Aug 29, 2013 Phil Blackwell Uncategorized
In less than a week, all of the turmoil, tumult and transition that has symbolized Cicero-North Syracuse football will melt away, and the game itself will assume center stage.
When the Northstars kick off its 2013 season Friday night at Baldwinsville, it does so excited about its future direction – but knowing that the present might prove a bit rough.
Not only did C-NS have back-to-back 1-7 seasons in 2011 and ’12, it also dealt with the year-long injury-related absence of head coach Steve Ellis and discontent from some players and parents who thought the program needed to turn around.
Eventually, Ellis stepped down, clearing the way for a bold hire – Joe Sindoni,a coach who dealt, up-close, with controversy of another sort at Skaneateles before taking charge in 2012 and leading the Lakers to its first sectional title in 20 years.
Having played Pop Warner football in Cicero as a kid before attending Christian Brothers Academy (where he was also an assistant coach for 14 years), this is, for Sindoni, a homecoming, but as much as he wanted to change the Northstars’ fortunes, he knew he couldn’t do it alone.
Sindoni brought with him six assistant coaches from Skaneateles, including offensive coordinator Tim Brown and defensive coordinator Tim Lee. But he also kept on staff long-time C-NS coaches, including Jack McAndrew (who was the interim coach in 2012) and Bill Aldrich.
Keeping those familiar names, said Sindoni, has been “interesting, but we spend less time coaching coaches and more time dealing with players. And they’re enthusiastic kids that have worked hard so far.”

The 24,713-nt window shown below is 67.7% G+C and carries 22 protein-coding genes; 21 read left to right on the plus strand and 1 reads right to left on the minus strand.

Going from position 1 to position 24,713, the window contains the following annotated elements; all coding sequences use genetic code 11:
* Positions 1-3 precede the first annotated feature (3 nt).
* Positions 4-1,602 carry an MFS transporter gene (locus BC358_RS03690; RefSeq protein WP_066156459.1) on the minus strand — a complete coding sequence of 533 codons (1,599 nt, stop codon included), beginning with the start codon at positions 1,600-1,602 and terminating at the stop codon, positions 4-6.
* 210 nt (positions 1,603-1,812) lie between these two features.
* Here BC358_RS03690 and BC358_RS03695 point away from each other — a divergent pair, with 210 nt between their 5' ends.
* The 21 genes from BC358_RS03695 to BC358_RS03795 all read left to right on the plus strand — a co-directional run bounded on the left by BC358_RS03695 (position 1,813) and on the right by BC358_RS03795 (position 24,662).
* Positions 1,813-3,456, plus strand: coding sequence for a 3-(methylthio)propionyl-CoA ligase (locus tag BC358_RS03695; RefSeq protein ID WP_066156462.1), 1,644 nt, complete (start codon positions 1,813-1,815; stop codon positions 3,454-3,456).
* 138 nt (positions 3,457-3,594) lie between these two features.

And there’s a lot of players to deal with – 52 in all on the varsity roster. Of them, just 15 are seniors, with eight sophomores and a large junior class on hand, all of them learning the spread offense that Sindoni learned at CBA and utilized at Skaneateles, with very productive results.
Senior Owen Dziados, a C-NS baseball star who did not play football last year, beat out incumbent Tyler Griffo for the starting quarterback job. This gives the Northstars some passion options, and if Griffo doesn’t start under center, he’ll still make lots of contributions as he handles kicking and punting duties.
The spread offense features four and five-receiver formations. This will provide lots of pass-catching opportunities for a cast that includes Brian DeMonte, Vinny Ianuzzo, Jordan Schafer and Sean Fay, among others.
C-NS will run, too, with senior Mitch Dunay and junior Daquan Williams splitting time in single-back sets behind an offensive line anchored, in the middle, by center Jake McArdell, yet another baseball star who will play a key role.
One guard spot is open, but the other belongs to 280-pound Tyler Mosher, one of many sophomores who will see lots of playing time this fall. With 265-pound senior Ray Young and 260-pound junior Marcus Thompson, the Northstars are set at tackle.
Sindoni said the strength of the C-NS defense will be at linebacker, where 6-foot-4, 230-pound senior Mitch Dunay will garner lots of attention from the college ranks for his all-out approach and tackling ability. He starts inside, next to sophomore Vinny Pitonzo, while Fay and Schafer lead the way at outside linebacker.
Depending on the opponent and game situation, C-NS could have a 3-4 or 4-3 alignment. Either way, expect a rotation of up to seven players, including 310-pound Jake Romanick at nose tackle, with returning junior Jared Hemingway (he started as a sophomore) and Josiah Mitchell also in the mix.
Having to face many different passing attacks in the Class AA ranks, the Northstars’ secondary will need to be sound, leaving it up to Ianuzzo, Daquan Mathis and Jeremy Rivera at the corner spots, plus Bo Nesci at safety, to prevent big plays.
The B’ville opener is just one of three tough opening assignments for C-NS, as it hosts archrival Liverpool Sept. 13 and, a week later, hosts CBA, reuniting Sindoni with his former boss, Joe Casamento, and his alma mater.
Even as it looks to erase the pain of those 1-7 campaigns, Sindoni said that, at least this fall, the record is less important than the strides his program takes to regain respectability.
“Whatever the won-loss record ends up being, I want to see daily improvement,” he said. “We’re putting a lot on these kids in a short amount of time. We are moving in the right direction, but time will tell. We’re having a good time. We’ll see how much we’re having after the Baldwinsville game.”
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